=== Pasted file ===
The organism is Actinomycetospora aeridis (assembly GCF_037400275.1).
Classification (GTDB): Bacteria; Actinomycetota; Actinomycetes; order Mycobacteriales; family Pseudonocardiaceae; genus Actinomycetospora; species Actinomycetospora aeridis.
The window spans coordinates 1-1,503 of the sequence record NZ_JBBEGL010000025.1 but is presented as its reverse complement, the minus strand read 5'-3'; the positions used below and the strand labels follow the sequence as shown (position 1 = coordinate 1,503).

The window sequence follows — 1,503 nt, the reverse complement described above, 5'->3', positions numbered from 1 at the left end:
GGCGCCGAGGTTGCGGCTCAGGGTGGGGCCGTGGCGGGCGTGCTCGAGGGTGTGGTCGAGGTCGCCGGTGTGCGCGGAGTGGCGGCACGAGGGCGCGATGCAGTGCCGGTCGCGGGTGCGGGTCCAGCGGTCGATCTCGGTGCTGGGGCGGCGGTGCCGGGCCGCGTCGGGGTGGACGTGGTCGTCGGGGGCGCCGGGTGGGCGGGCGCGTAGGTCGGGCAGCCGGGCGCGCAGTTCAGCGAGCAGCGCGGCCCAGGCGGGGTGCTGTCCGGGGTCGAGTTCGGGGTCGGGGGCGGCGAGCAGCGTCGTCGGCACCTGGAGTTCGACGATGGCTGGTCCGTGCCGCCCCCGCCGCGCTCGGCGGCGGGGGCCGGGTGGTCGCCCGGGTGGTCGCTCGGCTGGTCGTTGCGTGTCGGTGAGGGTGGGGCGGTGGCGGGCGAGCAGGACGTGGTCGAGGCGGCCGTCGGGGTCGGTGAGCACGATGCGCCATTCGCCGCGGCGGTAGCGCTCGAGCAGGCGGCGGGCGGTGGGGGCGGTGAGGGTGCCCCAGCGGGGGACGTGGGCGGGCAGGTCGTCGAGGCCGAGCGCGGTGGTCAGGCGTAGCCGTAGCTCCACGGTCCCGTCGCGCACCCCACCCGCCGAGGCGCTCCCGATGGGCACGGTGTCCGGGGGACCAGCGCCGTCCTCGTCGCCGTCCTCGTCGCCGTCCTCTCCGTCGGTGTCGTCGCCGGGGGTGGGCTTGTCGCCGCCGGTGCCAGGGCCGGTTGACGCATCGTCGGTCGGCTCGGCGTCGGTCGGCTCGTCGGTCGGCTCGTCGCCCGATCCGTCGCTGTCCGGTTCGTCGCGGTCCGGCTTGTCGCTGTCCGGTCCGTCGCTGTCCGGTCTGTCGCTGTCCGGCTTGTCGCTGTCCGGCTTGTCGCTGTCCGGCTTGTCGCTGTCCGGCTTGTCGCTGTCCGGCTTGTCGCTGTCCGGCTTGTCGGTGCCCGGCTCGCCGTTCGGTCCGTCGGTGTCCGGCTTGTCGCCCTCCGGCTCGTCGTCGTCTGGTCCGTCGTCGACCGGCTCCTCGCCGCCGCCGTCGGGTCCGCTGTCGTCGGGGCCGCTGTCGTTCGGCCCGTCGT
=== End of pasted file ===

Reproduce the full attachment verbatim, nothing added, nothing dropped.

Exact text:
The organism is Actinomycetospora aeridis (assembly GCF_037400275.1).
Classification (GTDB): Bacteria; Actinomycetota; Actinomycetes; order Mycobacteriales; family Pseudonocardiaceae; genus Actinomycetospora; species Actinomycetospora aeridis.
The window spans coordinates 1-1,503 of the sequence record NZ_JBBEGL010000025.1 but is presented as its reverse complement, the minus strand read 5'-3'; the positions used below and the strand labels follow the sequence as shown (position 1 = coordinate 1,503).

The window sequence follows — 1,503 nt, the reverse complement described above, 5'->3', positions numbered from 1 at the left end:
GGCGCCGAGGTTGCGGCTCAGGGTGGGGCCGTGGCGGGCGTGCTCGAGGGTGTGGTCGAGGTCGCCGGTGTGCGCGGAGTGGCGGCACGAGGGCGCGATGCAGTGCCGGTCGCGGGTGCGGGTCCAGCGGTCGATCTCGGTGCTGGGGCGGCGGTGCCGGGCCGCGTCGGGGTGGACGTGGTCGTCGGGGGCGCCGGGTGGGCGGGCGCGTAGGTCGGGCAGCCGGGCGCGCAGTTCAGCGAGCAGCGCGGCCCAGGCGGGGTGCTGTCCGGGGTCGAGTTCGGGGTCGGGGGCGGCGAGCAGCGTCGTCGGCACCTGGAGTTCGACGATGGCTGGTCCGTGCCGCCCCCGCCGCGCTCGGCGGCGGGGGCCGGGTGGTCGCCCGGGTGGTCGCTCGGCTGGTCGTTGCGTGTCGGTGAGGGTGGGGCGGTGGCGGGCGAGCAGGACGTGGTCGAGGCGGCCGTCGGGGTCGGTGAGCACGATGCGCCATTCGCCGCGGCGGTAGCGCTCGAGCAGGCGGCGGGCGGTGGGGGCGGTGAGGGTGCCCCAGCGGGGGACGTGGGCGGGCAGGTCGTCGAGGCCGAGCGCGGTGGTCAGGCGTAGCCGTAGCTCCACGGTCCCGTCGCGCACCCCACCCGCCGAGGCGCTCCCGATGGGCACGGTGTCCGGGGGACCAGCGCCGTCCTCGTCGCCGTCCTCGTCGCCGTCCTCTCCGTCGGTGTCGTCGCCGGGGGTGGGCTTGTCGCCGCCGGTGCCAGGGCCGGTTGACGCATCGTCGGTCGGCTCGGCGTCGGTCGGCTCGTCGGTCGGCTCGTCGCCCGATCCGTCGCTGTCCGGTTCGTCGCGGTCCGGCTTGTCGCTGTCCGGTCCGTCGCTGTCCGGTCTGTCGCTGTCCGGCTTGTCGCTGTCCGGCTTGTCGCTGTCCGGCTTGTCGCTGTCCGGCTTGTCGCTGTCCGGCTTGTCGCTGTCCGGCTTGTCGGTGCCCGGCTCGCCGTTCGGTCCGTCGGTGTCCGGCTTGTCGCCCTCCGGCTCGTCGTCGTCTGGTCCGTCGTCGACCGGCTCCTCGCCGCCGCCGTCGGGTCCGCTGTCGTCGGGGCCGCTGTCGTTCGGCCCGTCGT